St. Jude Medical issued an advisory Oct. 11 warning of premature battery depletion associated with lithium deposits in a small number of implantable cardioverter defibrillators (ICDs) and cardiac resynchronization therapy ICDs.
The issues could affect 0.21 percent of the devices manufactured before May 23, 2015, according to a company news release. St. Jude Medical said the advisory does not pertain to its pacemakers.
St. Jude Medical asked physicians to contact their patients about the issue and set up a website for patients to determine whether their device is affected.
“Our highest priority is the safety of patients depending on our life sustaining technology and we are working with regulators and physicians to communicate about this advisory and the resources we are providing to assist with patient management,” the company said.
The release of the advisory occurred one month after St. Jude Medical sued an investment research firm, a cybersecurity research firm and three individuals for making false statements about St. Jude’s cardiac devices.
After the research firm Muddy Waters released a report in late August alleging potential hacking issues with the devices, St. Jude’s common stock fell more than 5 percent.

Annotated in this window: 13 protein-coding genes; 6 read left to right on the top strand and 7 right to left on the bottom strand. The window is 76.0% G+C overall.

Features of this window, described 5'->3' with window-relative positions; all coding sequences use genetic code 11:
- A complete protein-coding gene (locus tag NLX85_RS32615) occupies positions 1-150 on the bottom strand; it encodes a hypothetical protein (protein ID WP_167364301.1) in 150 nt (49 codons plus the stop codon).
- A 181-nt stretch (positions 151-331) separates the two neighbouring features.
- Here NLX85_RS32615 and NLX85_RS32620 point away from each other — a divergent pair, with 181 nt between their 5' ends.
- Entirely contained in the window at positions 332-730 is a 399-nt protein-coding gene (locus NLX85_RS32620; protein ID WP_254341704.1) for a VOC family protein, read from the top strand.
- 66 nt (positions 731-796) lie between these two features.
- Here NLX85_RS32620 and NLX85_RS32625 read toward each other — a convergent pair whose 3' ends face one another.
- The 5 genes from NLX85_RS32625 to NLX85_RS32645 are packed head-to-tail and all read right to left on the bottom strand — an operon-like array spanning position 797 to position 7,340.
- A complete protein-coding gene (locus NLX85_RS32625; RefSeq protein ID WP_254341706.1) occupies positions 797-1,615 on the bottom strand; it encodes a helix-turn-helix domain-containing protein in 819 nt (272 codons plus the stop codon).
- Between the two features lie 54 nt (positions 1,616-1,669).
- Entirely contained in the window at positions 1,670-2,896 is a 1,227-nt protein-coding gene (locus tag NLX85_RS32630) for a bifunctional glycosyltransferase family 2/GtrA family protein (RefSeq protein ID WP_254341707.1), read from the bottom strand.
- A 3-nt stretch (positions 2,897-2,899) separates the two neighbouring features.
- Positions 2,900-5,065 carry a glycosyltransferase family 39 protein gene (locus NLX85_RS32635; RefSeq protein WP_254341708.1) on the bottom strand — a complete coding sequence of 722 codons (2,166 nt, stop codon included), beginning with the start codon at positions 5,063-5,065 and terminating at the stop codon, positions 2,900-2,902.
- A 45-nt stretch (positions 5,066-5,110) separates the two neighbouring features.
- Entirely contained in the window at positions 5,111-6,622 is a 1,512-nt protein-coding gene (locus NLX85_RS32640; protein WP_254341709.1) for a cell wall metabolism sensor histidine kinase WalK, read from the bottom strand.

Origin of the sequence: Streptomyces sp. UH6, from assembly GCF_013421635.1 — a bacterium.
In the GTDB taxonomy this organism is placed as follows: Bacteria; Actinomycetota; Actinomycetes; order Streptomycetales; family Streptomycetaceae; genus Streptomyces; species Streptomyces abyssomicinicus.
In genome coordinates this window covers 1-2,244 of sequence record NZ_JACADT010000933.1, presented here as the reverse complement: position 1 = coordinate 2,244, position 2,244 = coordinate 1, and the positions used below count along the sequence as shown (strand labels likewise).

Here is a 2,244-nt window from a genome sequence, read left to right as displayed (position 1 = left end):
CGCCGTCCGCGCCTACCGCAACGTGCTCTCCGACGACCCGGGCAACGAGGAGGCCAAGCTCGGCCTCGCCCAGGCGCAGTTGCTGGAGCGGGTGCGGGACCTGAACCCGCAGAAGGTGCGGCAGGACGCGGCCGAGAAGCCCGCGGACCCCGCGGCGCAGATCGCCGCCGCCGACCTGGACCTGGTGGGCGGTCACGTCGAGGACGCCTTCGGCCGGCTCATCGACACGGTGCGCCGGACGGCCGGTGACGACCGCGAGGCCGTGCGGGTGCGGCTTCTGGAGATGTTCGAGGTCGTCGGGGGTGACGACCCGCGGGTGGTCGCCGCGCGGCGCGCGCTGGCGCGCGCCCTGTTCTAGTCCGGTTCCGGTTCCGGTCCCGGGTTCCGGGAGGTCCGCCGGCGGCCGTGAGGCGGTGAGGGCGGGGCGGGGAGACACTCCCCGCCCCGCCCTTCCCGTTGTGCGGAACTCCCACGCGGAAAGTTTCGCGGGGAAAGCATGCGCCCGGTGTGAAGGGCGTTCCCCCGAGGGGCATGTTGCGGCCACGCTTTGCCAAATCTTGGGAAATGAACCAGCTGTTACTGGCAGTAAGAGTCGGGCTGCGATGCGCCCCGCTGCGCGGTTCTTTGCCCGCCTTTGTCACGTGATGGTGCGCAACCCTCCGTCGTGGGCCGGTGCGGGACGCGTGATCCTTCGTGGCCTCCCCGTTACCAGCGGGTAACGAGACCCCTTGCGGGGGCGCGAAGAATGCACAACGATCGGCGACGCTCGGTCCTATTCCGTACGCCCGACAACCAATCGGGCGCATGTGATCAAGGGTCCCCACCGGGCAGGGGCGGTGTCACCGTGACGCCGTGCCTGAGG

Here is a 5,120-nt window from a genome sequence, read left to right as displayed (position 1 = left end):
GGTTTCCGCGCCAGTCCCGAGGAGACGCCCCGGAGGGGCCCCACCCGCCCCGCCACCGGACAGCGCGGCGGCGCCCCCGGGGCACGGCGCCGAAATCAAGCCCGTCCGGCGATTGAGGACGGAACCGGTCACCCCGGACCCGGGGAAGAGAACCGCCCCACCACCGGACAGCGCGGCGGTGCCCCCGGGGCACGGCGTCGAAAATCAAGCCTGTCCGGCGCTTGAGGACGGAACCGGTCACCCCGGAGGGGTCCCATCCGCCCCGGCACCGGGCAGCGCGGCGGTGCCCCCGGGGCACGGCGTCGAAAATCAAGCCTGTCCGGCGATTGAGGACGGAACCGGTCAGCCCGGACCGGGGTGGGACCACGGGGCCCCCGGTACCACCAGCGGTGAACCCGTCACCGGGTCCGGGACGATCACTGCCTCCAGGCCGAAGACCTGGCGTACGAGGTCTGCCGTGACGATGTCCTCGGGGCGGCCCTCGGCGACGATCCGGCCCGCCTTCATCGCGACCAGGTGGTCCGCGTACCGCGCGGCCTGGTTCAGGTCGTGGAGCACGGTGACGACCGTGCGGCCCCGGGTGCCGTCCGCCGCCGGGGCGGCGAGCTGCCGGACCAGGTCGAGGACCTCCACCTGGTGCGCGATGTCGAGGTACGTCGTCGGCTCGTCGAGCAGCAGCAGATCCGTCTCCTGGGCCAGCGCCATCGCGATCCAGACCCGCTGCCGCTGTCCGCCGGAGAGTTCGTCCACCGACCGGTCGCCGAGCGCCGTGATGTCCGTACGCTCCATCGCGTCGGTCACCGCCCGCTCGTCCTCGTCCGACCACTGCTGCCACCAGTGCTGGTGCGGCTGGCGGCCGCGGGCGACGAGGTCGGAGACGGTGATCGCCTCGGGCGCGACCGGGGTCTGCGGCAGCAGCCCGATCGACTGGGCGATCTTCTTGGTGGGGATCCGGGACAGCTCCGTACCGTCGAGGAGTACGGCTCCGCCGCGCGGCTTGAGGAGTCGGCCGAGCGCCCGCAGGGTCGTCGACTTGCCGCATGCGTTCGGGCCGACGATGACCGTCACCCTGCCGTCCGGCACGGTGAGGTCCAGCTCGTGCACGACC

St. Jude Medical has denied any issues, although Reuters has reported that the FDA is investigating allegations that Muddy Waters made. It is unclear how the issues will affect Abbott's proposed $25 billion deal to acquire St. Jude Medical, which the companies said in April would close by the end of the year.
“We felt this lawsuit was the best course of action to make sure those looking to profit by trying to frighten patients and caregivers, and by circumventing appropriate and established channels for raising cybersecurity concerns, do not use this avenue to do so again,” St. Jude Medical CEO and president Michael T. Rousseau said in a news release. “We believe this lawsuit is critical to the entire medical device ecosystem—from our patients who have our life saving devices, to the physicians and caregivers who care for them, to the responsible security researchers who help improve security, to the long-term St. Jude Medical investors who incurred losses due to false accusations as part of a wrongful profit-making scheme.”